I have been searching for my Siedlecki kin. I have four tangible pieces of evidence: first, Walter Siedlecki did indeed muster into Haller's Blue Army, a American unit comprised of Polish immigrants, who fought against the Soviet Union in the Polish-Soviet War of 1919 - 1923 (more on this later -- this war is lost between the first defeat of Germany and the rise of Nazism, but had Marshall Jozef Pilsudski and his men not held fast against Lenin's armies, the Soviets control may well have extended all the way to France); second, the 1930 U.S. Census, showing Valentin Siedlecki and his family living on Third Avenue in North Tonawanda; third, a headstone in a Tonawanda cemetery, the resting place of my great-grandmother, Jozefina Siedlecka (the headstone is poignantly inscribed, in Polish, "Our Mama"; and fourth, my grandfather himself.
Other than that, bupkis.
My grandfather says he was born in June 1912, in Medina, New York. There is no record of it. I have found birth records for an Anthony Siedlecki in Hennepin County, Minnesota, in 1918, and for an Anthony Siedlecki, born in Ohio in 1909, but nothing for New York.
Tony's father's was Valentyn Siedlecki. There is no record of a Valentin or Valentyn Siedlecki ever arriving in America, not at Ellis Island, not at the ports in Boston or Philadelphia, not via the immigration points along the US - Canada border. Prior to 1930, he does not appear on a Census list. I can find no record of Valentin's death, either, although some family members think he died before 1945. I think I may have found Joszefa, or Josephine's name on a manifest, but I can't verify it.
There is an Anthony Siedlecki on Facebook. He calls himself "Papa Nazzty" and in the identifying photo, he has words tattooed on his forearms, wears one of those Peruvian skullcaps with the tassels that hang down over the ears, and he's using the antenna from his cell phone to pick his nose. I am praying that we are not related.
So that's the mystery. (No, not how does someone who picks his nose with a cell phone conjure up enough brain energy to create a Facebook page; from what I've seen, if he's got some free time and really wants to connect with old pals, a sea urchin could create his own Facebook page.) Where did the Siedleckis come from, and where did they go? I'm stumped. I'm stymied. I'm disoriented and a little discouraged. It's the middle of the eighth, and my arm feels like hamburger meat. I need help. Is there anyone out there who can help out? Is there anyone who could be my Mariano Rivera (at this point, I'd take a Jonathan Papelbon, or even a LaTroy Hawkins. Maybe even Ryne Duren)?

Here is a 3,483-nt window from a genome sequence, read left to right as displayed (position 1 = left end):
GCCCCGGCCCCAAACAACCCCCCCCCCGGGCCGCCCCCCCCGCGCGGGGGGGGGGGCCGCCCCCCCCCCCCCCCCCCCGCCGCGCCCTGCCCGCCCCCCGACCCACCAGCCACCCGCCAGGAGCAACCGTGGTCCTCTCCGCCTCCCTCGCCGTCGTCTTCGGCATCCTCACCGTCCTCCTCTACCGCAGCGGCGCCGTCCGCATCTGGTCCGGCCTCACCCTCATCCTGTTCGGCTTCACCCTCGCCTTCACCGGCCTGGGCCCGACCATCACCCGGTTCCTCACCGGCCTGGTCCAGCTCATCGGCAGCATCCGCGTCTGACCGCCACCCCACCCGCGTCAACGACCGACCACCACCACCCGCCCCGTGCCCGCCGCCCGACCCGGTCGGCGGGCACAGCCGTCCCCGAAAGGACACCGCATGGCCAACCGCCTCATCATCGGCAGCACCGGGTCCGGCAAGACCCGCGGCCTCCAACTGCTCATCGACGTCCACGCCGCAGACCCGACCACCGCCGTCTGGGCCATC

(For those who don't much care about baseball players, those fellows above are all relief pitchers. Mariano Rivera of the New York Yankees is generally considered to be the Greatest Reliever Ever. Jonathan Papelbon was briefly excellent for the Boston Red Sox; he's not lived up to his rookie season hype. LaTroy Hawkins is mediocre. Ryne Duren played for the Yankees in the Fifties. He wore Coke bottle glasses and threw about 105 miles an hour, but he had no control whatsoever. Batters were terrified of him. He was famous for asking umpires, after pitches had been called for balls, "Where was it?" implying that he did not see well enough to see the pitch trajectory. Scary, when you're throwing hard enough to kill a man.)
The Great Rivera
Papa Nazzty need not apply.